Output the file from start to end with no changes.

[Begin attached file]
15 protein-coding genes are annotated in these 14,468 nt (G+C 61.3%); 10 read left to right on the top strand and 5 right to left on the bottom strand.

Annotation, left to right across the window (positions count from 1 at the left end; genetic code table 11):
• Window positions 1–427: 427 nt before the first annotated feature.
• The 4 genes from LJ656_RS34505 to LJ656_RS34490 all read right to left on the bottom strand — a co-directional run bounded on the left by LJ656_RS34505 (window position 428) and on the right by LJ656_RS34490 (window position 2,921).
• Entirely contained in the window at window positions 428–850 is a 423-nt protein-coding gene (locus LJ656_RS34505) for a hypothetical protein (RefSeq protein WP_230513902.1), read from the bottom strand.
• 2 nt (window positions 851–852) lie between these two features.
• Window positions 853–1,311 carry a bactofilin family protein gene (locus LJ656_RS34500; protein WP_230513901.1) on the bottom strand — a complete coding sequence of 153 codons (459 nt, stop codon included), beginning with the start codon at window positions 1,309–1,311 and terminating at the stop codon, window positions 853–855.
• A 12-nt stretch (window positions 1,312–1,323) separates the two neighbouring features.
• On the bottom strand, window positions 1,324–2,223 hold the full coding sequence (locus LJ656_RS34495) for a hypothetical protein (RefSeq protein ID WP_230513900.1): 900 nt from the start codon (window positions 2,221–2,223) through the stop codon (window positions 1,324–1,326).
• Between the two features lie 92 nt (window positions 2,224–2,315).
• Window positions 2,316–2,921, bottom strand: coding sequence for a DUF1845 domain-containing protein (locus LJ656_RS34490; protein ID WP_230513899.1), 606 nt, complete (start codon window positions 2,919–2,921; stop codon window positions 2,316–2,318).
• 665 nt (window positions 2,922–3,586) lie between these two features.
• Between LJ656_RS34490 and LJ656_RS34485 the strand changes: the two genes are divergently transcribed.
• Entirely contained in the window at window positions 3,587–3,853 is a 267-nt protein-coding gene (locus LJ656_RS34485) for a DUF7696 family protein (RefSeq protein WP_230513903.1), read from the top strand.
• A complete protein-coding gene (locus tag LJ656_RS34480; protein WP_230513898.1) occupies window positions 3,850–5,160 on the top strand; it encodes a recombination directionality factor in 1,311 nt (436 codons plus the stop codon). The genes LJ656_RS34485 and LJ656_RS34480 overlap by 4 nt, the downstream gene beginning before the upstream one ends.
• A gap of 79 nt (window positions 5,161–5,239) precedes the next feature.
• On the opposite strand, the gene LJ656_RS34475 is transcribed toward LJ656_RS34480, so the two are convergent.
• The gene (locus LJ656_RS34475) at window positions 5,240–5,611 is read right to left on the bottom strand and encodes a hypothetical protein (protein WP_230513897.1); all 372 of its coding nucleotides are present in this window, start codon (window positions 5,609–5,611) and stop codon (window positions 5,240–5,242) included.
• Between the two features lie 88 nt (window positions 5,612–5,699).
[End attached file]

15 protein-coding genes are annotated in these 14,468 nt (G+C 61.3%); 10 read left to right on the top strand and 5 right to left on the bottom strand.

Annotation, left to right across the window (positions count from 1 at the left end; genetic code table 11):
• Window positions 1–427: 427 nt before the first annotated feature.
• The 4 genes from LJ656_RS34505 to LJ656_RS34490 all read right to left on the bottom strand — a co-directional run bounded on the left by LJ656_RS34505 (window position 428) and on the right by LJ656_RS34490 (window position 2,921).
• Entirely contained in the window at window positions 428–850 is a 423-nt protein-coding gene (locus LJ656_RS34505) for a hypothetical protein (RefSeq protein WP_230513902.1), read from the bottom strand.
• 2 nt (window positions 851–852) lie between these two features.
• Window positions 853–1,311 carry a bactofilin family protein gene (locus LJ656_RS34500; protein WP_230513901.1) on the bottom strand — a complete coding sequence of 153 codons (459 nt, stop codon included), beginning with the start codon at window positions 1,309–1,311 and terminating at the stop codon, window positions 853–855.
• A 12-nt stretch (window positions 1,312–1,323) separates the two neighbouring features.
• On the bottom strand, window positions 1,324–2,223 hold the full coding sequence (locus LJ656_RS34495) for a hypothetical protein (RefSeq protein ID WP_230513900.1): 900 nt from the start codon (window positions 2,221–2,223) through the stop codon (window positions 1,324–1,326).
• Between the two features lie 92 nt (window positions 2,224–2,315).
• Window positions 2,316–2,921, bottom strand: coding sequence for a DUF1845 domain-containing protein (locus LJ656_RS34490; protein ID WP_230513899.1), 606 nt, complete (start codon window positions 2,919–2,921; stop codon window positions 2,316–2,318).
• 665 nt (window positions 2,922–3,586) lie between these two features.
• Between LJ656_RS34490 and LJ656_RS34485 the strand changes: the two genes are divergently transcribed.
• Entirely contained in the window at window positions 3,587–3,853 is a 267-nt protein-coding gene (locus LJ656_RS34485) for a DUF7696 family protein (RefSeq protein WP_230513903.1), read from the top strand.
• A complete protein-coding gene (locus tag LJ656_RS34480; protein WP_230513898.1) occupies window positions 3,850–5,160 on the top strand; it encodes a recombination directionality factor in 1,311 nt (436 codons plus the stop codon). The genes LJ656_RS34485 and LJ656_RS34480 overlap by 4 nt, the downstream gene beginning before the upstream one ends.
• A gap of 79 nt (window positions 5,161–5,239) precedes the next feature.
• On the opposite strand, the gene LJ656_RS34475 is transcribed toward LJ656_RS34480, so the two are convergent.
• The gene (locus LJ656_RS34475) at window positions 5,240–5,611 is read right to left on the bottom strand and encodes a hypothetical protein (protein WP_230513897.1); all 372 of its coding nucleotides are present in this window, start codon (window positions 5,609–5,611) and stop codon (window positions 5,240–5,242) included.
• Between the two features lie 88 nt (window positions 5,612–5,699).